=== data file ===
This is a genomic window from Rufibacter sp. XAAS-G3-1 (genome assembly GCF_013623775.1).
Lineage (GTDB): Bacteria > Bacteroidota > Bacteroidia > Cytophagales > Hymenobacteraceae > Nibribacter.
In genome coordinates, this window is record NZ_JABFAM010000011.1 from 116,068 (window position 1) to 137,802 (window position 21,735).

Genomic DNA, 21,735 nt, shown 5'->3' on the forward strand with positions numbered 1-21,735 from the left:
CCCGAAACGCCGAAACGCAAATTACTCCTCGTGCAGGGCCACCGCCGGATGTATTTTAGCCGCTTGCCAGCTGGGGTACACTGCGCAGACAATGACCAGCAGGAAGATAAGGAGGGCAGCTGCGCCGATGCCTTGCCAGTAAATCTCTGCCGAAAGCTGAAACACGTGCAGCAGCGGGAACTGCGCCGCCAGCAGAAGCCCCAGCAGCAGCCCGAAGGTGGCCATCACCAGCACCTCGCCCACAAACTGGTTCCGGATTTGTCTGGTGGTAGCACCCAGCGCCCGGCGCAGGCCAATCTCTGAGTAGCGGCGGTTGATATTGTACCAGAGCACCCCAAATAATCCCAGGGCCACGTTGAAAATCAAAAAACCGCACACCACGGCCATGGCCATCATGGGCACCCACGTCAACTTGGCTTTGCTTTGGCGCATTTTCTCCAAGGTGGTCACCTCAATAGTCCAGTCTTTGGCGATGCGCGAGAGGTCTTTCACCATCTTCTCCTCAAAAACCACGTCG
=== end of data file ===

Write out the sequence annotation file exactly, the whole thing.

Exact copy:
This is a genomic window from Rufibacter sp. XAAS-G3-1 (genome assembly GCF_013623775.1).
Lineage (GTDB): Bacteria > Bacteroidota > Bacteroidia > Cytophagales > Hymenobacteraceae > Nibribacter.
In genome coordinates, this window is record NZ_JABFAM010000011.1 from 116,068 (window position 1) to 137,802 (window position 21,735).

Genomic DNA, 21,735 nt, shown 5'->3' on the forward strand with positions numbered 1-21,735 from the left:
CCCGAAACGCCGAAACGCAAATTACTCCTCGTGCAGGGCCACCGCCGGATGTATTTTAGCCGCTTGCCAGCTGGGGTACACTGCGCAGACAATGACCAGCAGGAAGATAAGGAGGGCAGCTGCGCCGATGCCTTGCCAGTAAATCTCTGCCGAAAGCTGAAACACGTGCAGCAGCGGGAACTGCGCCGCCAGCAGAAGCCCCAGCAGCAGCCCGAAGGTGGCCATCACCAGCACCTCGCCCACAAACTGGTTCCGGATTTGTCTGGTGGTAGCACCCAGCGCCCGGCGCAGGCCAATCTCTGAGTAGCGGCGGTTGATATTGTACCAGAGCACCCCAAATAATCCCAGGGCCACGTTGAAAATCAAAAAACCGCACACCACGGCCATGGCCATCATGGGCACCCACGTCAACTTGGCTTTGCTTTGGCGCATTTTCTCCAAGGTGGTCACCTCAATAGTCCAGTCTTTGGCGATGCGCGAGAGGTCTTTCACCATCTTCTCCTCAAAAACCACGTCG